BID INCREMENTS increase in stages as the dollar value climbs. For instance, SKNAC bid increments start at $2, but when bidding reaches $50 the increment changes to $5, then at $100 it changes to $10, and at $200 it changes to $20, at $600 it changes to $50, and so on. The bid increments will be indicated on the auction site, and when you are placing a bid, the system will inform you of what the next available bid is, and what higher amounts are available if you want to place a higher maximum bid.

BUYER’S PREMIUM - Another convention of auctions is the Buyer’s Premium. This is an amount which is added to the winning bid, like an auction house surcharge, to comprise the final price of an artwork. Each auction house sets its own buyer’s premium, generally between 18% and 30% of the winning bid. For SKNAC auctions the buyer’s premium is 20%. So an artwork which is won for a final bid of $100 will have a buyer’s premium of $20 added, for a total price of $120.

INVOICING AND PAYING - Invoices are generated by the auction house following an auction and emailed to winning bidders. These will include the appropriate taxes. For SKNAC art auctions, purchases are subject to GST of 5% in Canada, and 6% PST for lots which remain in Saskatchewan (but the first $300 of cost for previously owned artwork is PST exempt). Purchases shipped outside of Canada are not subject to tax. Most auction houses accept payment in cash, cheque or bank etransfer, with credit card and PayPal use often entailing a fee on the invoice total (SKNAC adds 3%).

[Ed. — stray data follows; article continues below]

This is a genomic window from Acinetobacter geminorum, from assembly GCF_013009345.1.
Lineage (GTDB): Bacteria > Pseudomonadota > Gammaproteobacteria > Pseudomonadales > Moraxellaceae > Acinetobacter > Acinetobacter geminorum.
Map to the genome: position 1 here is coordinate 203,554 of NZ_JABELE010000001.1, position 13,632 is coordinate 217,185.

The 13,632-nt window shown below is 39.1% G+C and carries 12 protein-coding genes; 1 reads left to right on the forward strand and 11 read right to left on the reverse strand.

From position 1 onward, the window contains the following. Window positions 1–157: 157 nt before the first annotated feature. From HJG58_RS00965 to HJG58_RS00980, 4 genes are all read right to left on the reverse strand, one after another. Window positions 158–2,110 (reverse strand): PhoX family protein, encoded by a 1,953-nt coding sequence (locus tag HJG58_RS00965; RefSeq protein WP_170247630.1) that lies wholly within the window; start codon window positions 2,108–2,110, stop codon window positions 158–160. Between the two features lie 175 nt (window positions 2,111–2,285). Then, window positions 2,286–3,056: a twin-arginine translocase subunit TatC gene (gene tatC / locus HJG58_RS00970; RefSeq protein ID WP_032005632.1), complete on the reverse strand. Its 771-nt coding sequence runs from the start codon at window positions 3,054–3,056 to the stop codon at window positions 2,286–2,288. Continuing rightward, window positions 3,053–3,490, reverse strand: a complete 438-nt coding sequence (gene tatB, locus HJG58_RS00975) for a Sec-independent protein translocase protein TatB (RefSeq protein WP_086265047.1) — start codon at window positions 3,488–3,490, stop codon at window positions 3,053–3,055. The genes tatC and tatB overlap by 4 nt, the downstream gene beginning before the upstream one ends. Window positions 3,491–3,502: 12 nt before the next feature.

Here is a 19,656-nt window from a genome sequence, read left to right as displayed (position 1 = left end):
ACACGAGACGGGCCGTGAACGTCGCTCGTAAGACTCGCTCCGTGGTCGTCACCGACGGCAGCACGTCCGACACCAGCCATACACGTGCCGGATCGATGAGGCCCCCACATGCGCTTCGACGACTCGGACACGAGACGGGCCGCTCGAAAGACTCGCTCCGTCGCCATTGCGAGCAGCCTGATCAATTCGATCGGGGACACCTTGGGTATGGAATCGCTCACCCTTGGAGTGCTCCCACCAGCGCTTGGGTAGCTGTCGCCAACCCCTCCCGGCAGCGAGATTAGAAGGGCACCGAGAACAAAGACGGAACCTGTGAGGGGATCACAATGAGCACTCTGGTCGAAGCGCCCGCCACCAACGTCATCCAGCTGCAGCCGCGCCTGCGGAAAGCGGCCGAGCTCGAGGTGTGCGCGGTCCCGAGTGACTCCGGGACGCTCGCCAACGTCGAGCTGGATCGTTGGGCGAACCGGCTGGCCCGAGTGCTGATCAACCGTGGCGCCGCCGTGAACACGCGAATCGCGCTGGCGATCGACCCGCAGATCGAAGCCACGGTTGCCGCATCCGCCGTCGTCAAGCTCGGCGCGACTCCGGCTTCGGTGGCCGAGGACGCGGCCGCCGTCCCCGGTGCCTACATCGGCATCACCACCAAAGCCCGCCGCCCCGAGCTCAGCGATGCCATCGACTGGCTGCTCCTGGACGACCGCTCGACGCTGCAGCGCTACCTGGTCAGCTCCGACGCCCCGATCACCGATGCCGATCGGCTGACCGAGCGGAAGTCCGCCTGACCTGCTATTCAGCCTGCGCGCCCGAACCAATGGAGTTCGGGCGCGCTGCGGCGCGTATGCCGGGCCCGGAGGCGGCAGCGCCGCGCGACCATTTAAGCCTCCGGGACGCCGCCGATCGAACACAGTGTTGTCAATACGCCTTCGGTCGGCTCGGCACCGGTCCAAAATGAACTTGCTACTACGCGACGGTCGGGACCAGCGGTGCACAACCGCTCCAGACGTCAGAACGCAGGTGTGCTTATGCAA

MOST BIDS for online art auctions are placed via the online platforms. When placing bids, you can chose to place the next available bid, or if you are confident that you’re willing to pay a certain amount for a piece, you can place a maximum bid and the system will bid on your behalf one bid increment at a time if and only if there are competing bids. In either case, if you are outbid the system will send you an email notification.

ABSENTEE BIDDING - Alternatively, you can call or email the auction house to learn how best to place bids without using the online platform. You should be able to place bids via email, phone or text message.

REGISTER EARLY. If it’s your first time bidding with the auction house be sure to complete your registration early, or log in early if you have bid before, so that any technical issues can be resolved before the frantic final day.

VIEW THE AUCTION EARLY in order to provide yourself with time to research the pieces which have caught your eye. For instance, you can search online to learn more about an artist, or to learn the prices for the artist’s work at commercial art galleries and on eBay, Etsy, etc, and what the winning bids have been at past online auctions.

With lead time you can also contact the auctioneer with a question about an individual artwork, or request additional photographs. You might have concerns about the condition of a piece if there is a reference to an issue in the description or if something appears in the photographs. If you’re in the same city as the auction house, you might be able to view the artworks in person. Usually individual artworks or a selection of artworks can be viewed by appointment, and sometimes auctions have live preview events.